Kevin Swains
Travel Website
This is Kev's Travel Blog
Leh to Keylong
Camping with Pashmina farmers at the foot of the Taglang La
At the Taglang Top Summit. 1.5days and 60Km of constant uphill.
My highest pass of the trolley trip and a lot easier than I expected.
95% of cyclists ets do this trip the opposite way around due to altitude concerns as
an altitude gain like this pass from Leh can cause trouble to some.
At least this way it's all down hill from here!
Nomads on the Mori Plains
At the Lachalung La
Road worker keeping warm at the summit of the Nakeela La
Hitting the top of the Nakeela La. My second pass of the day and literally running up it.
Camping near the Nakeela La
Homely comforts inside a parachute hotel.


12/8/08  Leh to Upshi (N33.49.780 E077.48.892) 50.2Km. 3420m. 9.10Hrs walking time.


The holiday is over and now it's back to work. It's uphill from here on....literally. My first climb is the 5328m Taglang La and 60Km of uphill to reach it....that's kinda mind boggling!?

As if that's not enough it's absolutely pissing it down as I'm taking breakfast in the guesthouse....huff!

I repack everything on my trolley to make it all waterproof before heading off.

The trolley is heavier than before, being packed with more water, food and now camping gas. I managed to find two canisters for Rp350 each which will make each packet of two minute noodles more expensive than a restaurant meal. Expensive it may be but it gives me heaps of freedom to camp where I want to.

I drag the trolley up the driveway and attach it to my belt and start to walk downhill for all of twenty meters when it automatically unhitches....bummer. I have to stop and tie it on and hope it works. It really is a shit welding job. As I walk along I stat to think of how to yet again improve the hitching system. My home made system was perfect, just too weak for the load. I need to come up with a method where I can communicate a simple lodgic across to the welder. A method that requires not working to a tolerance, something that I think I might have been asking for, even if the tolerance is big.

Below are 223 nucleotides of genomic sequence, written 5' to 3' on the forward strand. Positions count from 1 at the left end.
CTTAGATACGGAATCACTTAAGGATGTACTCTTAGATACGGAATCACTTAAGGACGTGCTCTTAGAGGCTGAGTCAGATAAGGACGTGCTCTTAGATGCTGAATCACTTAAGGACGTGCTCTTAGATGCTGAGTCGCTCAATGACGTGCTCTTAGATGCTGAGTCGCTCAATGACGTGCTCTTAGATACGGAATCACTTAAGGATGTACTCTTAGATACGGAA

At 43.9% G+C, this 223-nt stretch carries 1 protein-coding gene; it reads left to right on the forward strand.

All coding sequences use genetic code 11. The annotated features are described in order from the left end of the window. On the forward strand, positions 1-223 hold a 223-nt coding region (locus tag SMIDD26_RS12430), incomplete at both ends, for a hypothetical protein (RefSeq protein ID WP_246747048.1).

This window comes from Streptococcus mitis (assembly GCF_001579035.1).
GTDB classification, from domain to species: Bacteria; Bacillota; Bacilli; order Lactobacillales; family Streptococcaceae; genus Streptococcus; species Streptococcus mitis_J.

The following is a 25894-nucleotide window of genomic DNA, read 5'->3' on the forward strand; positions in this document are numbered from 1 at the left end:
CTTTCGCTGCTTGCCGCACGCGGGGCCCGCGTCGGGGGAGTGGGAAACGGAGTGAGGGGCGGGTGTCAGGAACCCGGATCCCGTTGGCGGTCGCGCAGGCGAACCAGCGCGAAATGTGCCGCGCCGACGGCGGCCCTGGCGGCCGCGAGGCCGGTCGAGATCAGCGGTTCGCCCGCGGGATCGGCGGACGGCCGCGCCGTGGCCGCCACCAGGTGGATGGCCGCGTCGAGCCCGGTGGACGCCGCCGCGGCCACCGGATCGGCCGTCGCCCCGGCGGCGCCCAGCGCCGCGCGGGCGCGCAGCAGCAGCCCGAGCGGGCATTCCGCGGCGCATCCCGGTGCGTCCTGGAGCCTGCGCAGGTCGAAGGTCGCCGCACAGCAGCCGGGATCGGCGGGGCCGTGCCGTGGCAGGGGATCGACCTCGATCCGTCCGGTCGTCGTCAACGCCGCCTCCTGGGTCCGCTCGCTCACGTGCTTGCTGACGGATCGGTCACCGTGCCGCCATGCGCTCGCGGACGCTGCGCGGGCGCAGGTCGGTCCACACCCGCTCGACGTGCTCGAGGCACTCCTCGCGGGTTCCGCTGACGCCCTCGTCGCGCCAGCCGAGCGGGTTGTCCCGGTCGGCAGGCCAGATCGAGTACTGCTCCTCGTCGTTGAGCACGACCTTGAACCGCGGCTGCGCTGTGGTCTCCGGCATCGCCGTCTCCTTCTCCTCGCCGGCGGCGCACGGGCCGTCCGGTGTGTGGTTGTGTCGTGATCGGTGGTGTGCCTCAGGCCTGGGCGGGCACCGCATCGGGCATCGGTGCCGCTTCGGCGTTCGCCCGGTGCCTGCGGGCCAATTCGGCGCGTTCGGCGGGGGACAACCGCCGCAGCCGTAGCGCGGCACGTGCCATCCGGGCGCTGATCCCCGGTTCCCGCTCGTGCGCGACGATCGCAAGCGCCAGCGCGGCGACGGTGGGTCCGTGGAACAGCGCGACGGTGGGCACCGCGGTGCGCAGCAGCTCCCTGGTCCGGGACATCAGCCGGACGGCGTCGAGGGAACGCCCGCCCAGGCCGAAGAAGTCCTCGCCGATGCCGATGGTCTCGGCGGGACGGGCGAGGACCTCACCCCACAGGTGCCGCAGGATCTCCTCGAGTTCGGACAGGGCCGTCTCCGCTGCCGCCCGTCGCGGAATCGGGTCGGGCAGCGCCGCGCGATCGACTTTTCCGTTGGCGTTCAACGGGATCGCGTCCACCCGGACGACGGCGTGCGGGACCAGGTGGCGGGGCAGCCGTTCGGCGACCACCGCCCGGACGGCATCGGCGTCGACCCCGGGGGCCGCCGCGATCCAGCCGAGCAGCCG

I pass through the streets of Leh, now muddy and puddled, but at least the rain has stopped. I've walked this way twice before but still attract attention.

Within twenty minutes I'm out of Leh town and on the main drag to Upshi. The road is pretty busy with many small towns dotted along the route.

The busses are jam packed heading into Leh and each passing bus gives endless laughter as we pass.

I hit my first small town and it's an absolute pleasure to walk through. It's always the old ones who seem to be the jolliest and indeed the most photogenic in their traditional colourful dress. All the way through people are chatting and going about their daily routine and when I come near I catch their eye, they do a double take and give their friends a nudge. They all then turn around with laughter, disbelief, shouts of goodwill, heckles, clapping and all with over the top body language with arms waving around and fingers pointing wildly in my direction. But most of all it's the faces of the people that I remember. They light up as I pass. Especially the old folk. A genuine big toothless smile that shows up every single wrinkle and blemish and all this while spinning small hand held prayer wheels. A true pleasure. The friendliness is truly overwhelming.

It's the same feeling through the next few villages before the small urbanality and diesel trucks fade into hot and sparsely populated villages.

While the diesel trucks may not be around in the same numbers now the volume of tourist vehicles is huge and must account for over 80% of the traffic.

Between Leh and Upshi are many mindblowing monasteries sited on hilltops with amazing mountain backdrops, hence the tourist trade. A kind of Shangri-La of Buddhism.

Amazing as the area is, a visit during tourist season will be more of an introduction to European culture than Buddhist. When festivals take place there are more white faces than yellow and with every white face wanting 1000 or more digital photos of yellow faces to prove that he has been in contact with an ancient culture, things often get out of control. Personally I think all cultural events should be camera free. A big statement, but we whities have a crazy camera culture and if you get in my way I'll shoot you!

Moving's an easy day today. My flattest day yet. The only difficulty is the often intense sun as I pass through high altitude desserts.

I make the town of Karu at about 5 o'clock. I was kinda thinking of staying here tonight but it's a little boring so I decide to push on to Upshi, some 12Km away. It's a big call, but why the hell not give it a go?

Immediately the road begins to climb slowly through more army camps and the rain begins to fall, so I pop on my cameo Gore-Tex and look like a local.